Because laughter into science does go

Currently the face of modern science on television, Dr Brian Cox isn’t content with having been a part of the music industry (as a member of D:Ream) but appears to now be on a mission to prove that comedy into science does fit.

A recent appearance on flagship BBC panel show Would I Lie to You? was preceded by two series of Radio 4 vehicle The Infinite Monkey Cage, co-presented with stand-up, writer and Carl Sagan enthusiast Robin Ince. A quick delve into the archives reveals this podcast, where he guided satirist and comedy giant Chris Morris around CERN.

The two are of course compatible – even in the most serious and intricate research there’s often a warmth and humour behind the intentions. As Jenny Uglow writes in her foreword to the The New Optimists, “the issues are serious, but the answers will often make you laugh. All the writers convey their own excitement in their work…”

There’s plenty more of that in the book, too.

And if you fancy some more surreal viewing, here’s Chris Morris taking a surgeon’s knife to the media sensationalism that often surrounds science, from his Brass Eye series.

3 responses to “Because laughter into science does go”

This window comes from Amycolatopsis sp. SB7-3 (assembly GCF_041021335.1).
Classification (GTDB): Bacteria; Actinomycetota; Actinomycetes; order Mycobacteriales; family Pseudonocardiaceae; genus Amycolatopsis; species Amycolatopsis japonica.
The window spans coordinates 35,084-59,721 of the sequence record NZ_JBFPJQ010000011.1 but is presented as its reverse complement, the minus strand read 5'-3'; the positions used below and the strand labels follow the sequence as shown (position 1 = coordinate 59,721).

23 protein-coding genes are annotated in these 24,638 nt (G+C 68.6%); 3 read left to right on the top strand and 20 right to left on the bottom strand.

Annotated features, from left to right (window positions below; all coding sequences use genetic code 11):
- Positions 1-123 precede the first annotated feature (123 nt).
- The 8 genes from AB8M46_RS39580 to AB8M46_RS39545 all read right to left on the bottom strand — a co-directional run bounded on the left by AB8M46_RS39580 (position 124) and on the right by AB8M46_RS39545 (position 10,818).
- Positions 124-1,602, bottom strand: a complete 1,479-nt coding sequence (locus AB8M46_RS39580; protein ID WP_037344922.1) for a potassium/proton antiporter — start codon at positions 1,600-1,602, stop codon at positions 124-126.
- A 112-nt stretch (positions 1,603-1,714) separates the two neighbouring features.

1. […] laughter into science does go (part deux) Posted on September 13, 2010 by simonharper After my recent post about comedy and science, this blog post from The Guardian was always going to catch my attention. It’s a really […]

  2. Here are a “few” more science jokes. Nearly 100 collated from scientists taking part in I’m a Scientist, Get me out of here, earlier this year:

  3. simonharper says:

    Thanks for the link Shane – I particularly enjoyed the Schrodinger’s Cat and ‘pork pi’ gags! Although the thought of a chicken duct-taped to a squirrel is a curiously off-the-wall image too.

    Obviously quite a few footballing rivalries going on there too!

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